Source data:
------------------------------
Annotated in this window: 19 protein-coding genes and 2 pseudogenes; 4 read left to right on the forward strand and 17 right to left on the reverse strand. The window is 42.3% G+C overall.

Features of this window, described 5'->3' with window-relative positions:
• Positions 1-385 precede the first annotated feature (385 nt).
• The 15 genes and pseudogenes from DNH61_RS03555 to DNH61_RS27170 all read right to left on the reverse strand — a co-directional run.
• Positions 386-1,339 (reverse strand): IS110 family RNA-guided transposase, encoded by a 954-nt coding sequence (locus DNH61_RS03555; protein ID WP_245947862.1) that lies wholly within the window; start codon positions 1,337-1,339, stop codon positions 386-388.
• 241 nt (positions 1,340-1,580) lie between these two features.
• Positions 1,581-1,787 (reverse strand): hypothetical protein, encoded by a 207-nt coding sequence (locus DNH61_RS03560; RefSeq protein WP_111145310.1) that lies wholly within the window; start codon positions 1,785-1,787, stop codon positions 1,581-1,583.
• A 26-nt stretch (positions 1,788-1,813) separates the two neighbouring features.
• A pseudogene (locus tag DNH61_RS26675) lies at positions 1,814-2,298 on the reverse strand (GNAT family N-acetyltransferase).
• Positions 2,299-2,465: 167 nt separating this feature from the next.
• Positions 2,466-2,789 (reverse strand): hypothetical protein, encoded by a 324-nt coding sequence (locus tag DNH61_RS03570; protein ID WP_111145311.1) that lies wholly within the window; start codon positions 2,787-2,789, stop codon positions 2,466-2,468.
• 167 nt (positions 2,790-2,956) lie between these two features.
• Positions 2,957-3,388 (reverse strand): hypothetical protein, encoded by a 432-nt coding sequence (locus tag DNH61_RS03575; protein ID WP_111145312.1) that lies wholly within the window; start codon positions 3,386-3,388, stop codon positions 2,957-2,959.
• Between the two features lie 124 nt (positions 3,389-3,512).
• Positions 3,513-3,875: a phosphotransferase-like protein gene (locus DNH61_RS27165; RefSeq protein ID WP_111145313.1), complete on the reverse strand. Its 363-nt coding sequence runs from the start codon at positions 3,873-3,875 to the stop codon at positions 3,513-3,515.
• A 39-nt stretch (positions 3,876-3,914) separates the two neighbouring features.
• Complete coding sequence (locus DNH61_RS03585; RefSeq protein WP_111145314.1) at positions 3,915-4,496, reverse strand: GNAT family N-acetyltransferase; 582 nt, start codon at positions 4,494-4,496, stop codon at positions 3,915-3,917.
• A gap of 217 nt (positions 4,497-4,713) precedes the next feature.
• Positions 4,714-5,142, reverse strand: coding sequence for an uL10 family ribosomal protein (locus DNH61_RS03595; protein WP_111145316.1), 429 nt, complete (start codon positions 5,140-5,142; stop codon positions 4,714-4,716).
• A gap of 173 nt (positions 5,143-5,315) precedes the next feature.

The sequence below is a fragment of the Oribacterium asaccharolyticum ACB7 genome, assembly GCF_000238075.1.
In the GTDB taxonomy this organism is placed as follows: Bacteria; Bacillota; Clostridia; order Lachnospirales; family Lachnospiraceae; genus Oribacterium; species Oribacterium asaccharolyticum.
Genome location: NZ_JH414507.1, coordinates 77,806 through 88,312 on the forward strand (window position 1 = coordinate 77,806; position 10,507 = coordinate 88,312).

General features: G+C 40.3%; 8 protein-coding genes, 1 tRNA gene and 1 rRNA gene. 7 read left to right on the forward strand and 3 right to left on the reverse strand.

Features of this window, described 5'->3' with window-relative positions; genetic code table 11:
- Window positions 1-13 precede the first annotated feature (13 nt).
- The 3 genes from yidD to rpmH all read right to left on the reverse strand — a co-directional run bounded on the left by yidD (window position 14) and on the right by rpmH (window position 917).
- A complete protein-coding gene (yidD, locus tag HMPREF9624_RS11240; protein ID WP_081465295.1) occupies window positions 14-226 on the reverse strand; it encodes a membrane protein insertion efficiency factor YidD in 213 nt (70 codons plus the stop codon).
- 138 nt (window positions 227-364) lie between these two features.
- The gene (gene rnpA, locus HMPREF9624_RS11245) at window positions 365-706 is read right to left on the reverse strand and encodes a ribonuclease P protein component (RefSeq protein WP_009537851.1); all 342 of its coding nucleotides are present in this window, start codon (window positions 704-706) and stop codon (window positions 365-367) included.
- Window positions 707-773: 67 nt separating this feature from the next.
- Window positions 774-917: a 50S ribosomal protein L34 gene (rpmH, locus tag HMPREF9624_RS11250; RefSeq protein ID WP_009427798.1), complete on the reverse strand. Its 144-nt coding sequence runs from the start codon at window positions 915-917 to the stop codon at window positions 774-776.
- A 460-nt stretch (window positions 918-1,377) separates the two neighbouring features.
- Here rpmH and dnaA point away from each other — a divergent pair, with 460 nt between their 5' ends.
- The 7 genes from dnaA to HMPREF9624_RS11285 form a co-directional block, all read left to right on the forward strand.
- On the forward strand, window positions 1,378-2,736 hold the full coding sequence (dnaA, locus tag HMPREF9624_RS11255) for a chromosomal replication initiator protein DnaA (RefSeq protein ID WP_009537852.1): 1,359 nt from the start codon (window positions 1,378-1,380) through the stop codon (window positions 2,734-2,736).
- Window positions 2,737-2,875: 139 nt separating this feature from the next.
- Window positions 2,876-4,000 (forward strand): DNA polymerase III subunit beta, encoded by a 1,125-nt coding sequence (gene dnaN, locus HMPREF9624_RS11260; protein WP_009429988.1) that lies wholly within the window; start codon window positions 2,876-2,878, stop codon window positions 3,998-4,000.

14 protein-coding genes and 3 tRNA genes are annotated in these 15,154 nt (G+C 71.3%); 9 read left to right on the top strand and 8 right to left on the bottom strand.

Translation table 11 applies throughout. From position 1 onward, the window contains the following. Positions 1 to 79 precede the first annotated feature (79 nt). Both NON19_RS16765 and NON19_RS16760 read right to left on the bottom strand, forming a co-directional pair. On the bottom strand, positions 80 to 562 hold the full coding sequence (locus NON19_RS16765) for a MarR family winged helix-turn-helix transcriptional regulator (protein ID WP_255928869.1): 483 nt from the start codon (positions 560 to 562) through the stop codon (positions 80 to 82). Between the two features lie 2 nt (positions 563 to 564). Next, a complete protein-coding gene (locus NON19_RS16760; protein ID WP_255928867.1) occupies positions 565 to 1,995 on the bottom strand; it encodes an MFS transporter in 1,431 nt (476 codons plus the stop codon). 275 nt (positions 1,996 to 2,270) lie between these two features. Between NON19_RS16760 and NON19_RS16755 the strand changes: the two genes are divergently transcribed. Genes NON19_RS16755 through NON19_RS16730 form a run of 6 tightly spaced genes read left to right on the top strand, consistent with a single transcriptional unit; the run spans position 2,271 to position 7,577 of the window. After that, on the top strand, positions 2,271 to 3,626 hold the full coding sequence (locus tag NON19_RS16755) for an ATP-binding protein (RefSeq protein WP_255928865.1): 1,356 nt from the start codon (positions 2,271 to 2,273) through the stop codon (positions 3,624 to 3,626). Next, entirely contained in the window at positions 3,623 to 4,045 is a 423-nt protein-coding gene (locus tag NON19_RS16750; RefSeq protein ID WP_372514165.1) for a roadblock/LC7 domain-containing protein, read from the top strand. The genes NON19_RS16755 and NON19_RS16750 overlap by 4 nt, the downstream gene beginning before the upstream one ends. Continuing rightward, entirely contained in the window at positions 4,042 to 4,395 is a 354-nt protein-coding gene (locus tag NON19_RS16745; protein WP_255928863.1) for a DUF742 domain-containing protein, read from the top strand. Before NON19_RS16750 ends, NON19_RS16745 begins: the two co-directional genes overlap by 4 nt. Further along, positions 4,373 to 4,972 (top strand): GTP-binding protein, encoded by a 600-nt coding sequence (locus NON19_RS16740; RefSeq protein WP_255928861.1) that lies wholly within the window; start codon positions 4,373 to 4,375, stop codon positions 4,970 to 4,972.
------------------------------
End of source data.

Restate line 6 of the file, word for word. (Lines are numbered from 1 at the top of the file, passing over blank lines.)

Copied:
• 241 nt (positions 1,340-1,580) lie between these two features.